Mitra Best | US Innovation Leader, PwC
While diversity usually suggests differences in race, gender, ethnicity, religion, sexual orientation and physical abilities, consider how these attributes may be linked to innovation. Imagine these features to embody different experiences, different perspectives, and different skills, and the connection becomes more apparent.
Every day we are inundated with massive amounts of data. We use our filters to select and shape this information into meaningful knowledge. Our filters develop over time and are based on our experiences –leading to personal assumptions and defining our prediction models. When confronted with problems, we search for solutions based on these filters.
Naturally, we attract people with similar filters — people who think and behave like us. After all, why should we complicate matters with opposing ideas or conflicting points of view?
Yet dissonance can lead to new perspectives and limitless possibilities. Innovation results from a renewal, reinvention or creative reinterpretation of an idea, product, or service, or a completely new application of an existing tool or methodology. A truly diverse team will by definition produce differing perspectives. If we are able to constructively leverage this tension of opinions to explore fresh ideas, we can drive strategic innovation and advance new business models.
Innovative companies such as Google (GOOG), Toyota (TM) and 3M (MMM ), believe diversity to be an invaluable ingredient that leads to sustainable competitive advantage. These companies have long recognized the value of cross functional collaboration and understand that a diverse workforce is a contributing factor to their highly coveted successes.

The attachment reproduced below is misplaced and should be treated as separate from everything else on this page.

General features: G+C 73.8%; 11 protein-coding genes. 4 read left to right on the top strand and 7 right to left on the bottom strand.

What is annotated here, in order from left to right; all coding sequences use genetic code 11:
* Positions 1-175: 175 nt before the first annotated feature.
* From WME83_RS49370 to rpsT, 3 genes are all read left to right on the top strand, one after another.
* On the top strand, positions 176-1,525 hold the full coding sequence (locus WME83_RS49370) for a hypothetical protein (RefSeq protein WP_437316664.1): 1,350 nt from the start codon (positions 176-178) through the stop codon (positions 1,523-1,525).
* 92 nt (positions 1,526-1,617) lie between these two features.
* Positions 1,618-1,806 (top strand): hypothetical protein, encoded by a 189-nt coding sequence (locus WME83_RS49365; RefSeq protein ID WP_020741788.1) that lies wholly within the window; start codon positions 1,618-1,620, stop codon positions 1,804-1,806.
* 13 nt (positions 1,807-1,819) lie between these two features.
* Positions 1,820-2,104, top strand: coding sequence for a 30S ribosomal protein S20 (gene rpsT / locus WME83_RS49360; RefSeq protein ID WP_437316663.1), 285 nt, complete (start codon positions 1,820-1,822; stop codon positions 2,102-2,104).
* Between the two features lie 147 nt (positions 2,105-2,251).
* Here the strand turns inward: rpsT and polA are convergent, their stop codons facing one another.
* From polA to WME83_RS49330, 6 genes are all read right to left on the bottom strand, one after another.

When we are exposed only to people who agree with us, we continue to operate within our own realm of experience, perspective, and skills. Unquestioned assumptions remain unquestioned and it becomes more difficult to generate new ideas — even if we gather the brightest people from the most sophisticated institutions.
I’ve spent several years working in Silicon Valley where the diversity of brain power conveyed in the breadth of engineers, social scientists, mathematicians, physical scientists and other professionals from varied academic disciplines and different parts of the world contributes to its cache as a technology innovation hotspot.
Today we see the economic benefits of a diverse workforce which by its very nature creates new and innovative value in the marketplace. We should challenge ourselves to think of diversity beyond “tolerance” or “acceptance” and begin recognizing diversity as a critical component of innovation and competitive advantage.